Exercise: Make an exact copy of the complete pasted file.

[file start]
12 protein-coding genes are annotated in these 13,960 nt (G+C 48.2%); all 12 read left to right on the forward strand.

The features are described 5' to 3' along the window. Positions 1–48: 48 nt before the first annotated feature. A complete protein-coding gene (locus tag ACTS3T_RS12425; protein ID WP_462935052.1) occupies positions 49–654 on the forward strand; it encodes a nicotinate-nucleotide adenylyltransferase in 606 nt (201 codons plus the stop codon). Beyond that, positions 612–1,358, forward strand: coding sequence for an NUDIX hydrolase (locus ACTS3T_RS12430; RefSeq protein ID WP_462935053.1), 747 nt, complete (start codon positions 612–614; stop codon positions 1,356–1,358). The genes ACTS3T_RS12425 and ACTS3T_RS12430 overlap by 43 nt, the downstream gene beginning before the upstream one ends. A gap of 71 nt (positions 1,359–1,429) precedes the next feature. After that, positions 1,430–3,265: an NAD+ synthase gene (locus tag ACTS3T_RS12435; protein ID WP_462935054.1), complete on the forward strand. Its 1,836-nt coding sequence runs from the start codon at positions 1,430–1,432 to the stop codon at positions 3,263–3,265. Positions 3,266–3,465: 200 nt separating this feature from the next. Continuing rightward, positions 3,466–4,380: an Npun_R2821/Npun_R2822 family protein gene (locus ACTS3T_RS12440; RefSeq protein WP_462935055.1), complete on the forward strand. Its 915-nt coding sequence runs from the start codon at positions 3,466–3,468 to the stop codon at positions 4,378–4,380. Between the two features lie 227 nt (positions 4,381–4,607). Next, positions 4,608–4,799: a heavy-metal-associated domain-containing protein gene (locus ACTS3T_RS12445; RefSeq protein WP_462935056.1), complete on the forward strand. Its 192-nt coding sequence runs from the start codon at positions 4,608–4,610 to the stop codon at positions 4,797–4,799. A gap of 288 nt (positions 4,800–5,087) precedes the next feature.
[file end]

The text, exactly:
12 protein-coding genes are annotated in these 13,960 nt (G+C 48.2%); all 12 read left to right on the forward strand.

The features are described 5' to 3' along the window. Positions 1–48: 48 nt before the first annotated feature. A complete protein-coding gene (locus tag ACTS3T_RS12425; protein ID WP_462935052.1) occupies positions 49–654 on the forward strand; it encodes a nicotinate-nucleotide adenylyltransferase in 606 nt (201 codons plus the stop codon). Beyond that, positions 612–1,358, forward strand: coding sequence for an NUDIX hydrolase (locus ACTS3T_RS12430; RefSeq protein ID WP_462935053.1), 747 nt, complete (start codon positions 612–614; stop codon positions 1,356–1,358). The genes ACTS3T_RS12425 and ACTS3T_RS12430 overlap by 43 nt, the downstream gene beginning before the upstream one ends. A gap of 71 nt (positions 1,359–1,429) precedes the next feature. After that, positions 1,430–3,265: an NAD+ synthase gene (locus tag ACTS3T_RS12435; protein ID WP_462935054.1), complete on the forward strand. Its 1,836-nt coding sequence runs from the start codon at positions 1,430–1,432 to the stop codon at positions 3,263–3,265. Positions 3,266–3,465: 200 nt separating this feature from the next. Continuing rightward, positions 3,466–4,380: an Npun_R2821/Npun_R2822 family protein gene (locus ACTS3T_RS12440; RefSeq protein WP_462935055.1), complete on the forward strand. Its 915-nt coding sequence runs from the start codon at positions 3,466–3,468 to the stop codon at positions 4,378–4,380. Between the two features lie 227 nt (positions 4,381–4,607). Next, positions 4,608–4,799: a heavy-metal-associated domain-containing protein gene (locus ACTS3T_RS12445; RefSeq protein WP_462935056.1), complete on the forward strand. Its 192-nt coding sequence runs from the start codon at positions 4,608–4,610 to the stop codon at positions 4,797–4,799. A gap of 288 nt (positions 4,800–5,087) precedes the next feature.